After getting regulatory approval in China, Google today wrapped up its acquisition of Motorola Mobility, signalling their entry into the hardware world. As a part of the deal closing, Motorola's CEO Sanjay Jha has stepped down to make way for Google's Dennis Woodside.
If you've ever peeked your head into our sibling site, Android Central, you might know Motorola basically bet the farm on Android. Given, HTC was the launch partner for Android over three years ago, it wasn't soon thereafter that Motorola gave up Windows Mobile and ditched their dumbphone business to focus exclusively on Android, and arguably helped launch Android into the stratosphere with Verizon's Droid line. However, Motorola gradually lost its financial footing, split the company up into infrastructure and handset businesses, and then, last August, Google announced its intention to acquire Motorola Mobility. Since then, there have been a lot of legal hoops to jump through, but now the deal is done.
So what does this all mean for Apple? Well, Google, traditionally a software and web services company, is moving aggressively into the realm of hardware, where it will compete even more directly with the iPhone and iPad. If you need further proof of that, it's worth noting that Google has also recently picked up the industrial design company that designed the Nexus One, Mike and Maaike.
Before Android launched, rumors swirled about a Google-made "gPhone", but the closest to that Google has ever been are tight partnerships with outside manufacturers to create the Nexus lineup. Now Google have sworn that the bidding process will remain as open as ever. If it doesn't, Google stands to estrange top-tier partners like Samsung, push them right into the arms of Windows Phone, and further fragment Apple's competition into nice bite-sized chunks. That might be why Google has been making noise about having multiple Nexus partners next time around.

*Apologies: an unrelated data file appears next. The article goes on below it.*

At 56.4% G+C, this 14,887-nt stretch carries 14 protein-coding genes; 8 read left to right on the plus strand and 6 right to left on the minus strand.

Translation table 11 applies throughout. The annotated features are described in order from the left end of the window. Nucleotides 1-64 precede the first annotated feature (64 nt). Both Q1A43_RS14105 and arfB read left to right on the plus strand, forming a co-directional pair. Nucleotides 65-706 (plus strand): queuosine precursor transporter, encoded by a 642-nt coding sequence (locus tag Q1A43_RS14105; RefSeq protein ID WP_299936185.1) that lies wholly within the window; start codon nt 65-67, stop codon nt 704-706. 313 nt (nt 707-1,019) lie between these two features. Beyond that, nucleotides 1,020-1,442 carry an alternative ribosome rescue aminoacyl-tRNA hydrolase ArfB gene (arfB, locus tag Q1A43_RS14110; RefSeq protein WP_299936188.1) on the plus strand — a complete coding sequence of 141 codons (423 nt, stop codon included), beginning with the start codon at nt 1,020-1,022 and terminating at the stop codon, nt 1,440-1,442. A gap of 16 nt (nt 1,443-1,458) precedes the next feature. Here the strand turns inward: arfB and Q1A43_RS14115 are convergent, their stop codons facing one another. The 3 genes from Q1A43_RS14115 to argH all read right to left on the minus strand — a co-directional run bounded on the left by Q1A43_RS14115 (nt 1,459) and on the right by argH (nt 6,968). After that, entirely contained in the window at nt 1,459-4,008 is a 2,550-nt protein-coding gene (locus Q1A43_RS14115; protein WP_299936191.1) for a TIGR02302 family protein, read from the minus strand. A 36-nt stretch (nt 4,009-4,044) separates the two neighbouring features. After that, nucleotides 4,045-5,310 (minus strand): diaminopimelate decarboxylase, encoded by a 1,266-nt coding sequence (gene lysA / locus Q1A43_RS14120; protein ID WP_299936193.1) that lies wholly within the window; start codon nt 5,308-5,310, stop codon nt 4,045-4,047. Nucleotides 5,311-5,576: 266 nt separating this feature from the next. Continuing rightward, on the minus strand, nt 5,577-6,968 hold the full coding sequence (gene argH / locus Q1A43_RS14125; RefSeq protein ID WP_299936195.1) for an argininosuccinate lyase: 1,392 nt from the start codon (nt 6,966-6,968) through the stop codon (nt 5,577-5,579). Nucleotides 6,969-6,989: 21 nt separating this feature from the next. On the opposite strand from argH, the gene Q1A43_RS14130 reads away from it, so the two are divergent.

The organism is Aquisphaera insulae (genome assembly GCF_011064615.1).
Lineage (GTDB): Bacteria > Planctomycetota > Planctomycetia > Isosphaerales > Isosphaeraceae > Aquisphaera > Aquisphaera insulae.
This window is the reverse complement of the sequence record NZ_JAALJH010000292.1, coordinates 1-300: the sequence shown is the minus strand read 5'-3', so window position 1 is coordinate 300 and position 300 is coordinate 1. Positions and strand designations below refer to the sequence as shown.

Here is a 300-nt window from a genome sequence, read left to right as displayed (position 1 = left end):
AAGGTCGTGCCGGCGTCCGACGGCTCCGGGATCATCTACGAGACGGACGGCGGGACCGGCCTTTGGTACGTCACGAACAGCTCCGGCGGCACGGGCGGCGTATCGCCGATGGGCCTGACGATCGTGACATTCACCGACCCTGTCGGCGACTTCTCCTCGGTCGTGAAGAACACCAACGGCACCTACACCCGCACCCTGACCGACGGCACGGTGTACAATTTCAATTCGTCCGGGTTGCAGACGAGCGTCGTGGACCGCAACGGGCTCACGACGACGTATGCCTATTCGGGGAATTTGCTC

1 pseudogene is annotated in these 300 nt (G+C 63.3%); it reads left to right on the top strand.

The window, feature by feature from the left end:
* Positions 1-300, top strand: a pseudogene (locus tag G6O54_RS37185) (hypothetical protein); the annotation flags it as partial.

It's hard not to be skeptical about Google's success on the device front, however. Their attempts at selling Nexus devices through Google's own online retail storefront haven't done particularly well, and the Chromebook project was an unmitigated flop. Elsewhere, Microsoft's Zune has shown just how dicey it can be for a software specialist to get into the hardware biz. There's something to be said for offering a complete end-to-end solution -- that's Apple's strategy, after all. Then again, it's also RIM's.
If Motorola continues to sink, will Google be able to resist giving them a first-party Android boost? If competition heats up, if companies like Amazon and potentially Facebook field forked versions of Android, would Google never consider going head-to-head with them using more streamlined, unified, and competitive to the iOS hardware, with code linked to the device more tightly than ever? Or will Google be more interested in juggling their manufacturer relationships and keep Samsung, HTC, LG, and other partners happy by not playing favorites?